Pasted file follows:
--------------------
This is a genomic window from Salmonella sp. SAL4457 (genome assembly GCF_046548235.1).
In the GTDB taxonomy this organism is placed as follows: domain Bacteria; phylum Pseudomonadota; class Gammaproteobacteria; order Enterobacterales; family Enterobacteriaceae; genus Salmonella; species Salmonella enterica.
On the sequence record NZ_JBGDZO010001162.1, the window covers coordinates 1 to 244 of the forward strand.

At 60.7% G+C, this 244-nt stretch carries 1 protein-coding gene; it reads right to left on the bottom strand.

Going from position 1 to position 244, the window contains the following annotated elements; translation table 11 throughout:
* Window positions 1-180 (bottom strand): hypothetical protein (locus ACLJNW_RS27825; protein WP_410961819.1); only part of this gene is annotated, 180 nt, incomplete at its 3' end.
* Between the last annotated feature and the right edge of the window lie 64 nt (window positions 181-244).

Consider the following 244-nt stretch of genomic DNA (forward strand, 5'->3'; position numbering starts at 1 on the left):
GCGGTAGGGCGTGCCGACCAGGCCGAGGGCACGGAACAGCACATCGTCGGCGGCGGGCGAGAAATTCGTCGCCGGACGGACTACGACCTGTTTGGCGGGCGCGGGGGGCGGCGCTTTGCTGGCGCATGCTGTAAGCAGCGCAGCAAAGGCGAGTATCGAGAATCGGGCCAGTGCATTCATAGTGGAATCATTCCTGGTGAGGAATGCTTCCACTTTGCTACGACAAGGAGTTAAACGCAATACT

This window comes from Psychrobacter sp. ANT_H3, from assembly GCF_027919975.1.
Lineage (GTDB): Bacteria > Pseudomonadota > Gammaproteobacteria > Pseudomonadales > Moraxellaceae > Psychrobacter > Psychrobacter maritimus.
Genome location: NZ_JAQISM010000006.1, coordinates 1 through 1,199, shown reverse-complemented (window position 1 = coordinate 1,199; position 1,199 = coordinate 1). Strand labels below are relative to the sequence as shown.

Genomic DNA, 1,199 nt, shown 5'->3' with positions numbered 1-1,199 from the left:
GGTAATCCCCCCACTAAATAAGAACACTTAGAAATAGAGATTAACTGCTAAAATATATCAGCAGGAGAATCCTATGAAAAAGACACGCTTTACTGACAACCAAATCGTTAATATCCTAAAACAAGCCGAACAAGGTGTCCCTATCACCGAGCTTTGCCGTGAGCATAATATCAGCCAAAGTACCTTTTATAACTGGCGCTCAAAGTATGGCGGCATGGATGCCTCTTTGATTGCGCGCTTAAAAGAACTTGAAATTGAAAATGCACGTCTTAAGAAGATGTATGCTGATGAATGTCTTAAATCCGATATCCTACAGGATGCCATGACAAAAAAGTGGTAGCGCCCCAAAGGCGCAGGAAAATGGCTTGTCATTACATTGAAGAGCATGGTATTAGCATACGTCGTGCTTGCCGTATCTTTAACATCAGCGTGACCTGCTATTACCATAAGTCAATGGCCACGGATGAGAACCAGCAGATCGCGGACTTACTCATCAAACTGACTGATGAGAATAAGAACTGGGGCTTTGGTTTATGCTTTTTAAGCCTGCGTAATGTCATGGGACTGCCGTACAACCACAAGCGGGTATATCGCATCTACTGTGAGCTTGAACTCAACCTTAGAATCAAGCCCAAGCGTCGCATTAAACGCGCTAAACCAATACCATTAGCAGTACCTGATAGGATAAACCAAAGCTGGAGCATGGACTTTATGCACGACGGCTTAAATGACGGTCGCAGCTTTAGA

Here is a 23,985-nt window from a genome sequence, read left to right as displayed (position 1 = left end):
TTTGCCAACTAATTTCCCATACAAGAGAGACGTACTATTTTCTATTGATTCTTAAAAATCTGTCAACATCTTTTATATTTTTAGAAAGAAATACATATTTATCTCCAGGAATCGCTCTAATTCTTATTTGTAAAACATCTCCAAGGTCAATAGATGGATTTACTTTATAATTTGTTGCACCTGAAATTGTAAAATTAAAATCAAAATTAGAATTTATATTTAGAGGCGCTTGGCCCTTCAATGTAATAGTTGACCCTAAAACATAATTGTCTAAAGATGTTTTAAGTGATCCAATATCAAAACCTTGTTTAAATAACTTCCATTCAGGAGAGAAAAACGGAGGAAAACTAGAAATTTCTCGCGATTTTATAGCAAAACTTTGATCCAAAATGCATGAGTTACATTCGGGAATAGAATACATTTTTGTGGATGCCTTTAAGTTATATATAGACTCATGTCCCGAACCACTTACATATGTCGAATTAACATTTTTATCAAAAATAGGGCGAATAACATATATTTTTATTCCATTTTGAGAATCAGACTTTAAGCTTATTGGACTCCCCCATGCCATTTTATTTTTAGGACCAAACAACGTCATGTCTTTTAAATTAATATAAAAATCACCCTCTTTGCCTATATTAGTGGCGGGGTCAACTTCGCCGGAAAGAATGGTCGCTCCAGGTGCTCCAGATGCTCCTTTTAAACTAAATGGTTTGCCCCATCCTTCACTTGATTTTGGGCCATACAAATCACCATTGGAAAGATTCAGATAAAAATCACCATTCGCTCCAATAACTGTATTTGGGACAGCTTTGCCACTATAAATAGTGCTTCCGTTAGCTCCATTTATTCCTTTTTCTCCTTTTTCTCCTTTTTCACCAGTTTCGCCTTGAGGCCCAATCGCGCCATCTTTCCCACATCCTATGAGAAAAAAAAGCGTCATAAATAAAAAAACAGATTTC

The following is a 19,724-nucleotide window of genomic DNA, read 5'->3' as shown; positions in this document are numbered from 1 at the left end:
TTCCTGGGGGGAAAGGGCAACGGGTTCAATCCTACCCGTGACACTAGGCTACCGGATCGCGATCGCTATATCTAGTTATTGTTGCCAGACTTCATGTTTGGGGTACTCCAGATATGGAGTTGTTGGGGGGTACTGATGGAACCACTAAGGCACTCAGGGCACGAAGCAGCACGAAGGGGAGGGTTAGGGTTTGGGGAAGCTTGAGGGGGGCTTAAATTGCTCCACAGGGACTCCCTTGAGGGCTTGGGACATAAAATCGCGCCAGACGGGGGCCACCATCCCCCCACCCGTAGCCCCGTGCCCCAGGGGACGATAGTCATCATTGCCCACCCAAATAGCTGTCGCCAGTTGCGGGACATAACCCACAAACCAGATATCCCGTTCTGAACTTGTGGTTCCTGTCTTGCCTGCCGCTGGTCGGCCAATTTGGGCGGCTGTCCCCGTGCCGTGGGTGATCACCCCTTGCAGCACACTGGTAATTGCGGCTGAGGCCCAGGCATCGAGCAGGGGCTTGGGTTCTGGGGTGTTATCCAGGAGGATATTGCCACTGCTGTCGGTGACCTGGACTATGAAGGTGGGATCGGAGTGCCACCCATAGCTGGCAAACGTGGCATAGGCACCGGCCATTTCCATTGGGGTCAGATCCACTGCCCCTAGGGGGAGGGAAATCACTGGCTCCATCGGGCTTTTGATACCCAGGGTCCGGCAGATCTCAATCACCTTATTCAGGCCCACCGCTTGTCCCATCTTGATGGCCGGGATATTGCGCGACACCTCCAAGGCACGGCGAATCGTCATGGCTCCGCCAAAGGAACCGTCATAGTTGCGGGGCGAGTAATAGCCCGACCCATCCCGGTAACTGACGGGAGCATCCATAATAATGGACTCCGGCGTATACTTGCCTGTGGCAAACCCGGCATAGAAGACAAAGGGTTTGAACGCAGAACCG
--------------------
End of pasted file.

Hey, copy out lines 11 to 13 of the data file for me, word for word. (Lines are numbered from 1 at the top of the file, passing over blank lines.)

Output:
Lineage (GTDB): Bacteria > Pseudomonadota > Gammaproteobacteria > Pseudomonadales > Moraxellaceae > Psychrobacter > Psychrobacter maritimus.
Genome location: NZ_JAQISM010000006.1, coordinates 1 through 1,199, shown reverse-complemented (window position 1 = coordinate 1,199; position 1,199 = coordinate 1). Strand labels below are relative to the sequence as shown.

Genomic DNA, 1,199 nt, shown 5'->3' with positions numbered 1-1,199 from the left: